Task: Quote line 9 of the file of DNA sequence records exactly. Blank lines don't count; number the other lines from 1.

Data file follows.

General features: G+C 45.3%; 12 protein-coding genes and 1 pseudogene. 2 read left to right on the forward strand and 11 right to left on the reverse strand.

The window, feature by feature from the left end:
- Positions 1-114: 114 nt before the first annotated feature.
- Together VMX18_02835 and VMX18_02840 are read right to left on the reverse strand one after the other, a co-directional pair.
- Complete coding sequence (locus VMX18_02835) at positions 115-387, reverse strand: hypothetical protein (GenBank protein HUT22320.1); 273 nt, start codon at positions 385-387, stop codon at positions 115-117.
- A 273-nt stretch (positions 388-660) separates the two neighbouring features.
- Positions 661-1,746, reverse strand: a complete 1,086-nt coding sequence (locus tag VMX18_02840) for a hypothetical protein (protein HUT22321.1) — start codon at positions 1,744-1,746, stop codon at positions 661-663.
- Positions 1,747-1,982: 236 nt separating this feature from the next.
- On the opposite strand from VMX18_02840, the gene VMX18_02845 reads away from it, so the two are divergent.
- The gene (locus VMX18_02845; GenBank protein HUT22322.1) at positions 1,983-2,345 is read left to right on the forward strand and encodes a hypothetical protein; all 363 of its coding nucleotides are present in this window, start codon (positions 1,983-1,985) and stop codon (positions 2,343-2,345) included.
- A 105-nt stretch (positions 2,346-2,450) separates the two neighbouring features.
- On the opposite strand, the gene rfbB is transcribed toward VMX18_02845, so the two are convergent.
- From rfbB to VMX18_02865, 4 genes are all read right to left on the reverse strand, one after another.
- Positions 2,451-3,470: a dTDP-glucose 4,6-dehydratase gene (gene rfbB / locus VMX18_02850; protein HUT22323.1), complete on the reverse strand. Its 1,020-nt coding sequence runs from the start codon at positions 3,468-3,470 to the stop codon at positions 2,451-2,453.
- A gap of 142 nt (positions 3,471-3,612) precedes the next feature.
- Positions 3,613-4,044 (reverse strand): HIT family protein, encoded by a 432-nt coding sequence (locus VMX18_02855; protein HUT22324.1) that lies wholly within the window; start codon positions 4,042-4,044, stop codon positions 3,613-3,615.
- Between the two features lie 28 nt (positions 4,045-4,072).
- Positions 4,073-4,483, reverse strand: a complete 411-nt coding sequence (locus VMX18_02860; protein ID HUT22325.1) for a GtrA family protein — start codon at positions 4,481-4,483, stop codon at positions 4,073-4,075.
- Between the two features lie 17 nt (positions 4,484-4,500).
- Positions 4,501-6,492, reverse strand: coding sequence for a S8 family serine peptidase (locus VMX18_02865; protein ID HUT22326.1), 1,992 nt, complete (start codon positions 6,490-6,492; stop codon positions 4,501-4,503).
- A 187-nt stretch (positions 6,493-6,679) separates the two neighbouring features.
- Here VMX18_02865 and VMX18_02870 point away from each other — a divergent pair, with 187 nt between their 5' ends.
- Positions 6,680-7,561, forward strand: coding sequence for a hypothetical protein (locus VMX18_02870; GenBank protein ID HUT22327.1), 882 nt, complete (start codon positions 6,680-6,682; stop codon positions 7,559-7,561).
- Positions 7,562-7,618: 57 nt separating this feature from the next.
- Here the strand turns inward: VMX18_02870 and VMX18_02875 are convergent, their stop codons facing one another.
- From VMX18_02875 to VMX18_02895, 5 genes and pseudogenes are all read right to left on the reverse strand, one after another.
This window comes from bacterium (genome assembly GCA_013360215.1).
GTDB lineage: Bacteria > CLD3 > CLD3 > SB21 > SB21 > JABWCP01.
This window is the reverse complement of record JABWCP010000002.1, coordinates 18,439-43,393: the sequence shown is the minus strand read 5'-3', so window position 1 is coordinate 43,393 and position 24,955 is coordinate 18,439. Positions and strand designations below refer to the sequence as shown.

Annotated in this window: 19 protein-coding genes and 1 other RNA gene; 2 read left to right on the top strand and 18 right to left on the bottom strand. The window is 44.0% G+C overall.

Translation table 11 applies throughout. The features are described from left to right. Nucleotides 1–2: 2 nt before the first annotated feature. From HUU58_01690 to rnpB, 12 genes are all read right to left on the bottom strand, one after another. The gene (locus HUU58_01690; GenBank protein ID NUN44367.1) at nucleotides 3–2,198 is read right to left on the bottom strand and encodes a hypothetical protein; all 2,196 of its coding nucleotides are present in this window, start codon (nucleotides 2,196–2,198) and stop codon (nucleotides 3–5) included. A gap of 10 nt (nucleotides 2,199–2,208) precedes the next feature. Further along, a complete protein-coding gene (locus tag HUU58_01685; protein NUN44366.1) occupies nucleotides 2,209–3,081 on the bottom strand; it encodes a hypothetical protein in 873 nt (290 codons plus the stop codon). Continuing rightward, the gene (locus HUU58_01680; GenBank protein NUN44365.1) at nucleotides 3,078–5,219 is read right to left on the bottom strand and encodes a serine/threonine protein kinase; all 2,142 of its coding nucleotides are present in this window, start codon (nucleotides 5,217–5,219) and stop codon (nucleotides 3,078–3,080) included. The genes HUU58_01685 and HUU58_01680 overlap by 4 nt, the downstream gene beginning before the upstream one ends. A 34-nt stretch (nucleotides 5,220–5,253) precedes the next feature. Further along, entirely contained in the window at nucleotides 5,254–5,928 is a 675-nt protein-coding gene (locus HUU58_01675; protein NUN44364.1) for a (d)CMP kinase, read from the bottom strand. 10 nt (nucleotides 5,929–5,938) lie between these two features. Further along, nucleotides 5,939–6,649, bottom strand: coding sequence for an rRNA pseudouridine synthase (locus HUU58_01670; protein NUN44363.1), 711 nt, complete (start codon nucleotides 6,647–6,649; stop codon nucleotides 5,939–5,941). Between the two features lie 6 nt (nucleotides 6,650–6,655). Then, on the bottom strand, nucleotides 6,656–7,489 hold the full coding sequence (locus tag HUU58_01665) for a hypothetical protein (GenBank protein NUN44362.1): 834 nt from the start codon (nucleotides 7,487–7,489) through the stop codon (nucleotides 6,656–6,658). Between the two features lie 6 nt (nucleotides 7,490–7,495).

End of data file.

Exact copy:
- On the opposite strand from VMX18_02840, the gene VMX18_02845 reads away from it, so the two are divergent.